The biggest force for change today is the courage of Malala and now Shazia and girls like them, who are no longer prepared to acquiesce in their subjugation. It is their courage that we will celebrate when at the United Nations on July 12th, the day of Malala's sixteenth birthday, we will hold Malala Day. A youth resolution will be passed demanding that world leaders provide the resources to get every child to school.

    READ: Malala's first grant will educate 40 girls

    Now with a new petition launched by Malala on A World at School, young people themselves from around the world are becoming more vociferous in fighting for their right to education than the adults who for centuries have been charged with delivering it.

    Go not just to Pakistan, where I met many of the million-strong Malala demonstrators demanding a girl's right to school. Travel to Bangladesh and you'll find girls who have created 'child marriage free zones', preventing themselves being kept from school in a loveless marriage they did not choose. Visit Nepal, where girls are fighting child slavery with the Common Forum for Kalmal Hari Freedom. Attend the marches in India led by child labourers, demanding not just an end to this form of slavery, but the delivery of their right to learn.

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    We saw how in the wake of the attack on Malala and Shazia, over three million people -- including a million out-of-school Pakistani children -- signed petitions calling for children to be able to go to school. This powerful movement is supported by international campaigns such as Plan's Because I am a Girl and Girls not Brides, started by Nelson Mandela's The Elders group.

    As we shift from the 20th century movement of women's emancipation to the 21st century campaign for women's empowerment, girls sense that the future is theirs. And it is this new liberation movement, led by girls, that we will celebrate in ten days' time when Malala addresses the United Nations.

    READ: Gordon Brown: 32 million girls not at school, we must push for change

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        Girl Rising

      • Pakistani schoolgirl Malala Yousafzai is pictured holding a backpack in Birmingham, central England, on March 19, 2013 before returning to school for the first time since she was shot in the head by the Taliban in October 2012 for campaigning for girls' education. The 15-year-old said she had "achieved her dream" and was looking forward to meeting new friends at the independent Edgbaston High School for Girls in Birmingham, where she is now living. Malala was flown to Britain after the attack for surgery for her head injuries and underwent several operations as recently as last month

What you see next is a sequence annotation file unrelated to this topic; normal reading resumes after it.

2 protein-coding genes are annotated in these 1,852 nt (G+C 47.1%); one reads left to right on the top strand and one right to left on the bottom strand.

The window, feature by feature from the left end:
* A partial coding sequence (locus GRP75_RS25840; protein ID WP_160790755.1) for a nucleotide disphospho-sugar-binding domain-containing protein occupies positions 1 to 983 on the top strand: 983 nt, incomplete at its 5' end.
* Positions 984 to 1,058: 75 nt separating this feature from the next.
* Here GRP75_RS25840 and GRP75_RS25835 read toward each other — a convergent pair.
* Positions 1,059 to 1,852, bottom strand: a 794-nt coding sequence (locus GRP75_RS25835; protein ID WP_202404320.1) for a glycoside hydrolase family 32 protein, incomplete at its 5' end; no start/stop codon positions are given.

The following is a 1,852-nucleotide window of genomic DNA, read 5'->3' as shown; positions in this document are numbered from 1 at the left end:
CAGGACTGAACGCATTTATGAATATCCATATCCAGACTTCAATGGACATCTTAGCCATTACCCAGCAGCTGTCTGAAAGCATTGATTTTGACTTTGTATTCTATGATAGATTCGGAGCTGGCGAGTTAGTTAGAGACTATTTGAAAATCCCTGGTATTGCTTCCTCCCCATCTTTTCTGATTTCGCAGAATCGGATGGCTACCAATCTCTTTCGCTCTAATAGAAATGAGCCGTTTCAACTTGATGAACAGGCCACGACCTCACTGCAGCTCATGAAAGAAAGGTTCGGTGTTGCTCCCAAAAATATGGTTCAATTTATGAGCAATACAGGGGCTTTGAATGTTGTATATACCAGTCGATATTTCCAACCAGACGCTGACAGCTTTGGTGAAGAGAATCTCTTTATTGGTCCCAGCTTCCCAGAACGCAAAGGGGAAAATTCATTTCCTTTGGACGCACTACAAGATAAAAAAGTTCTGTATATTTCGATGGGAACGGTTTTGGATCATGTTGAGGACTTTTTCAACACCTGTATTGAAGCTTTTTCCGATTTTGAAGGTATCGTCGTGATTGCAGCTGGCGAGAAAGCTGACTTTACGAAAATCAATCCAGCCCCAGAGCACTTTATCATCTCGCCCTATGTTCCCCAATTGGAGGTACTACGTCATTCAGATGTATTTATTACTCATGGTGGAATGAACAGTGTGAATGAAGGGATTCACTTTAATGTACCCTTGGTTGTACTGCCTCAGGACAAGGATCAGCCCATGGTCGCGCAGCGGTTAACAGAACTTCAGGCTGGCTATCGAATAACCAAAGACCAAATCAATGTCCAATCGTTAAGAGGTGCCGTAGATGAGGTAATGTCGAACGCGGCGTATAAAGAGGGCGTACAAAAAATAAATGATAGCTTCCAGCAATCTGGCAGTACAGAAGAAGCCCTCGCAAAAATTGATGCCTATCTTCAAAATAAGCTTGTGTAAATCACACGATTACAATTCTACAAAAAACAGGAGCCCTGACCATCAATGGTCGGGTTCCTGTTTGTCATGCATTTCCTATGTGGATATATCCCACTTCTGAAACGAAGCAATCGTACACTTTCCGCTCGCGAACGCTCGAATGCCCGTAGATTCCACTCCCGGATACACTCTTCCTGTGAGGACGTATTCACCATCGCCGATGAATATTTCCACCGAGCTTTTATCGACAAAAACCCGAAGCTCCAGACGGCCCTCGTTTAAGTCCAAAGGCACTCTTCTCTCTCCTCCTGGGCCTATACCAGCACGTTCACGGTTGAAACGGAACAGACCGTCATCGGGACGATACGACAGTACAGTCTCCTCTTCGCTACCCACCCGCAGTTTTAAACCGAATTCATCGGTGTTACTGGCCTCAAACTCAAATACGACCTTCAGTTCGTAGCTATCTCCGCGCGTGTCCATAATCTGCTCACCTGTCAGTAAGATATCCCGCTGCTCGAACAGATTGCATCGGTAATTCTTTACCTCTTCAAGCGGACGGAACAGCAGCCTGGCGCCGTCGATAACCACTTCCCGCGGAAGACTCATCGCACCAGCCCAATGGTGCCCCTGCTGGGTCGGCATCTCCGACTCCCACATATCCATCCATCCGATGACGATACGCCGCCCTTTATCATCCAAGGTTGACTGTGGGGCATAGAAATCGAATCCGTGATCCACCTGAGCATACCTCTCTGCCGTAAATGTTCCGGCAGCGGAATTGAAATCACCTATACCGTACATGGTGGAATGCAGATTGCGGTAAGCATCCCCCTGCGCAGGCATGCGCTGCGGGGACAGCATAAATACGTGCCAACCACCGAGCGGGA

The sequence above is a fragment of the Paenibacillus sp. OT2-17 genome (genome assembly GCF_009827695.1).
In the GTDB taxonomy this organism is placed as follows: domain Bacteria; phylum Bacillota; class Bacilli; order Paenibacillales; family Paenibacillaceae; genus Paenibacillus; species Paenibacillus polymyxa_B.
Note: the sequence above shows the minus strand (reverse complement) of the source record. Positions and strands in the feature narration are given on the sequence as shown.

The school year started with a shooting. Now, Malala eyes a summer of speaking at the U.N. and telling her story in a new book.

        One girl with courage is a revolution. CNN Films' "Girl Rising" tells the stories of girls across the globe and the power of education to change the world.
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"Change is like a song you can't hold back." 
Suma's brothers are sent to school, but her parents have no money for a daughter's education. Given into bonded servitude at age 6, Suma labors in the house of a master from before dawn until late at night. For years, the Nepali girl suffers in silence, until music gives her a voice. A stroke of luck and kindness gives Suma a chance to go to school -- and a crusader is born.

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"Poetry is how I turn ugliness into art."  
La Rinconada, Peru, is a bleak corner of the world that regularly turns out two things: gold from deep within its mountain, which is immediately sent far away; and despair, which remains. Senna's is